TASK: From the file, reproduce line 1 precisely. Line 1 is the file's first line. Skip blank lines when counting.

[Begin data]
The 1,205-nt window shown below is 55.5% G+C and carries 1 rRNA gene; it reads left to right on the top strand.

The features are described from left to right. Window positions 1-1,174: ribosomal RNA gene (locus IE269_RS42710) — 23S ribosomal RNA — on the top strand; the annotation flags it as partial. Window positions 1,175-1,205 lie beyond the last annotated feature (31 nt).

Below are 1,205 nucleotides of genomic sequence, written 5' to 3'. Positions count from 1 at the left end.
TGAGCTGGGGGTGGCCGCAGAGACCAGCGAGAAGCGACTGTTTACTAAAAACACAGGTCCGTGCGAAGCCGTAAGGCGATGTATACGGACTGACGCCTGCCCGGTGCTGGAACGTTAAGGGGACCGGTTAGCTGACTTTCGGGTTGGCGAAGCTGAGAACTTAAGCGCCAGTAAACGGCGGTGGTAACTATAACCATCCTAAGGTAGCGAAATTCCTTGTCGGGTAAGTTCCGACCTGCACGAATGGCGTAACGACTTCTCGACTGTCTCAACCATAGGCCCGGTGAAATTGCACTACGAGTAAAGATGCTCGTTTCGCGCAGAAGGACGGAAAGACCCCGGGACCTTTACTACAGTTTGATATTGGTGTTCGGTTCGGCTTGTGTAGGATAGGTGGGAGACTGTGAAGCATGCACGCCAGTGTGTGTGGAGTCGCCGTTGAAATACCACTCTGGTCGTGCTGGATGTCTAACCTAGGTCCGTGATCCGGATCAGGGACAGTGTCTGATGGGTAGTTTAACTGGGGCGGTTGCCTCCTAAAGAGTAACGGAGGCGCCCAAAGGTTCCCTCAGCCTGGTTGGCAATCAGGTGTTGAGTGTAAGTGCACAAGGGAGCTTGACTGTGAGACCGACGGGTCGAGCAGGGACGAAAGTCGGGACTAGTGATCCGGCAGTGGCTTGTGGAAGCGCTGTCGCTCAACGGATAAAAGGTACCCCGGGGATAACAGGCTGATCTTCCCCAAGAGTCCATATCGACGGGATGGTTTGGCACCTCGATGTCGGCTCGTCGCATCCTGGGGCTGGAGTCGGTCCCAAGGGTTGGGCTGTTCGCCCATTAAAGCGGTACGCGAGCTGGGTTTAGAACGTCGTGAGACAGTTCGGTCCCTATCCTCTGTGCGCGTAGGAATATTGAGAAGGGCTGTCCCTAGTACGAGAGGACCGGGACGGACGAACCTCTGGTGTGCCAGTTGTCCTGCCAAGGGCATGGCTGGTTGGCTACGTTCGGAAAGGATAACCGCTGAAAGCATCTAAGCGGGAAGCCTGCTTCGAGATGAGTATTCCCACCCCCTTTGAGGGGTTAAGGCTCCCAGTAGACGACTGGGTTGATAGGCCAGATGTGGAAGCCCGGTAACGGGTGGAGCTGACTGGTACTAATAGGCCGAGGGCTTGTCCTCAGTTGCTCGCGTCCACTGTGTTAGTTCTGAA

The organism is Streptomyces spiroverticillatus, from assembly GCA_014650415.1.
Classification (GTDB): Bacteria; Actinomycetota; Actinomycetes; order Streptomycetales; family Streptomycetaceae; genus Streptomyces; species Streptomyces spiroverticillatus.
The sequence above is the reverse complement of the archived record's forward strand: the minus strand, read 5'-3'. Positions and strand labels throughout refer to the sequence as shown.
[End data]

The 1,205-nt window shown below is 55.5% G+C and carries 1 rRNA gene; it reads left to right on the top strand.